Château de Sarzay


Castle Sarzay was an imposing medieval fortress with 38 towers and 3 drawbridge. It is located in the town of Sarzay currently in the department of Indre. This small village of Berry acquired the title of City in 1300. The parish depended on the Archbishop of Bourges. The Lordship of Sarzay belonged to the family of Barbançois since the mid-fourteenth century. It is a family of knights whose son won fame in the battles of the Hundred Years War.

This family built the castle and retained possession until 1720, this manor was built in marquisate in 1651. Initially, it is a motte surrounded by a ditch and defended by an enclosure which is only one tower and chapel. In 1360, the lord of Sarzay, William of Barbançois, drove the English out of the city of La Chatre, before looting the city for its own account. Sarzay was at the limit of the kingdom of France, facing the Poitou, Limousin and Aquitaine, the British possessions. Around 1440, John Barbançois built a main building flanked by five towers, including one serving floors.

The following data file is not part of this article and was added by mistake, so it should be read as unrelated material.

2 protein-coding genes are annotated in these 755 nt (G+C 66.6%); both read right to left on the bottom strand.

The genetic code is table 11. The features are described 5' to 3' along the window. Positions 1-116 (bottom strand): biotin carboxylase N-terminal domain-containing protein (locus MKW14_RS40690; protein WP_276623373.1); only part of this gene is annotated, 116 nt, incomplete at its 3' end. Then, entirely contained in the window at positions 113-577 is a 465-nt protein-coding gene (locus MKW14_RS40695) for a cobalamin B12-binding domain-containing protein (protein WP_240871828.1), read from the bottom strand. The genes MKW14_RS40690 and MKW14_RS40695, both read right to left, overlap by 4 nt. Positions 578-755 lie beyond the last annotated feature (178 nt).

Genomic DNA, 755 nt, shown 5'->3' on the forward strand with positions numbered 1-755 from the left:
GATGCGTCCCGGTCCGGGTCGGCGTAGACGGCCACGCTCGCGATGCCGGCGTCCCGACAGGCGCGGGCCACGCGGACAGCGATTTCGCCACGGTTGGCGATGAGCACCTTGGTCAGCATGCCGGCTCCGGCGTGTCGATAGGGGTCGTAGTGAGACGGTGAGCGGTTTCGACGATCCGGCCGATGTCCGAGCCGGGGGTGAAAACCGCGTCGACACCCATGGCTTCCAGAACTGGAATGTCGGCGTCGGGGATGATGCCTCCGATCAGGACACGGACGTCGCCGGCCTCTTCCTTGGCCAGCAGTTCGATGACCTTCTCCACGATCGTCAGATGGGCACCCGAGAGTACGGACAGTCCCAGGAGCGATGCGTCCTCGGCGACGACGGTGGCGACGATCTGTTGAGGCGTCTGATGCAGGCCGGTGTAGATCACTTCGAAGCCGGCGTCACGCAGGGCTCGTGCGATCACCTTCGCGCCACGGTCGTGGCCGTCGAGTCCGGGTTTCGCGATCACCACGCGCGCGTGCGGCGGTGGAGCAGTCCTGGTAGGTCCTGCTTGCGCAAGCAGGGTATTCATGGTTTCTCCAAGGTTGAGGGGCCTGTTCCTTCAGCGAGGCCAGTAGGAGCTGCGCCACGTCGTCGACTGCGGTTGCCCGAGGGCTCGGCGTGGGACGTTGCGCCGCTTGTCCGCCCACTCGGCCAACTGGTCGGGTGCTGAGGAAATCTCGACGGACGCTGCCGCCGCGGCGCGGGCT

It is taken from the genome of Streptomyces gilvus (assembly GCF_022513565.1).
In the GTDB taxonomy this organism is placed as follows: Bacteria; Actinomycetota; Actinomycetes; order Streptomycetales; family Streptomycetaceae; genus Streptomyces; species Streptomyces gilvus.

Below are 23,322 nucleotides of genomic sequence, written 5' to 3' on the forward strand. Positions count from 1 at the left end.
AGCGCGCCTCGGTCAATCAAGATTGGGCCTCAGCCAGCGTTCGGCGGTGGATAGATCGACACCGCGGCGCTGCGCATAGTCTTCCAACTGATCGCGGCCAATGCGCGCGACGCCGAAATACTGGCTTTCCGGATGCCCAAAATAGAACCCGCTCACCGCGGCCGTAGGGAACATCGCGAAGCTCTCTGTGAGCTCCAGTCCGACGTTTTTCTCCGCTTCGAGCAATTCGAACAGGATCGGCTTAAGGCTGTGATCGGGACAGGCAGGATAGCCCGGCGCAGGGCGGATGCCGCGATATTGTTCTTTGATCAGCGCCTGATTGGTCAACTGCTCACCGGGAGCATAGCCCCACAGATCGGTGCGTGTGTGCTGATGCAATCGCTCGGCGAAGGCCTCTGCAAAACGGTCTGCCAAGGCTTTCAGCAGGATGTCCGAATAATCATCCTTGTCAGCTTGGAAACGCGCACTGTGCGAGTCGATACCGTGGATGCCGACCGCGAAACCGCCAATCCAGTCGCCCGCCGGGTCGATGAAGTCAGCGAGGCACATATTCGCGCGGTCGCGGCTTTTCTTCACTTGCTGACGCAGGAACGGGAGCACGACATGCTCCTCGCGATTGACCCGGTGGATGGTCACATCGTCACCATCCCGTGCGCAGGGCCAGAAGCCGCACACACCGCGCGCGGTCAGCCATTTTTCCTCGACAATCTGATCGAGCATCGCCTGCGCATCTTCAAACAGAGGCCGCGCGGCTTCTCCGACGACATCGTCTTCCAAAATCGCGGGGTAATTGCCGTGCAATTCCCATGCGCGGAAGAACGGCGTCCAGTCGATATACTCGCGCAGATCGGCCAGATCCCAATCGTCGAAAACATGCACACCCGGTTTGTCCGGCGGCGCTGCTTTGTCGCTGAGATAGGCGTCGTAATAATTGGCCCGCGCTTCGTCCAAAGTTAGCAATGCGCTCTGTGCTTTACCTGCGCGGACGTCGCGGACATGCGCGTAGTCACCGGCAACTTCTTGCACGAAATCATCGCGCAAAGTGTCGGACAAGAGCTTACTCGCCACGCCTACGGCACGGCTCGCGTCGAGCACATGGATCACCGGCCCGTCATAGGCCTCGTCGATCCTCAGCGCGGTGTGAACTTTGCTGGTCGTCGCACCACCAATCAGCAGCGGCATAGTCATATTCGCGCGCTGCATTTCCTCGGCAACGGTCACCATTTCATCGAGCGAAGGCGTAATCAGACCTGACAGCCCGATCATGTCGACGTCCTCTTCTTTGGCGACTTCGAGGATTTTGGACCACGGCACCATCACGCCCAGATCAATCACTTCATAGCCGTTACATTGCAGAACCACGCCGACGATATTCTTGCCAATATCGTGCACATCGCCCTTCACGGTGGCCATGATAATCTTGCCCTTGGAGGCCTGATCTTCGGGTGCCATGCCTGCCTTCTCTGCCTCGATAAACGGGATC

The towers are crowned with battlements. He restrained the English invasion. Left intact the Hundred Years War, the wars of religion, the Fronde of the Revolution. For the record, in 1538, in a judicial duel, Barbançois of Helion, aged 70 killed Francois de Saint-Julien, under the astonished eyes of Francis.


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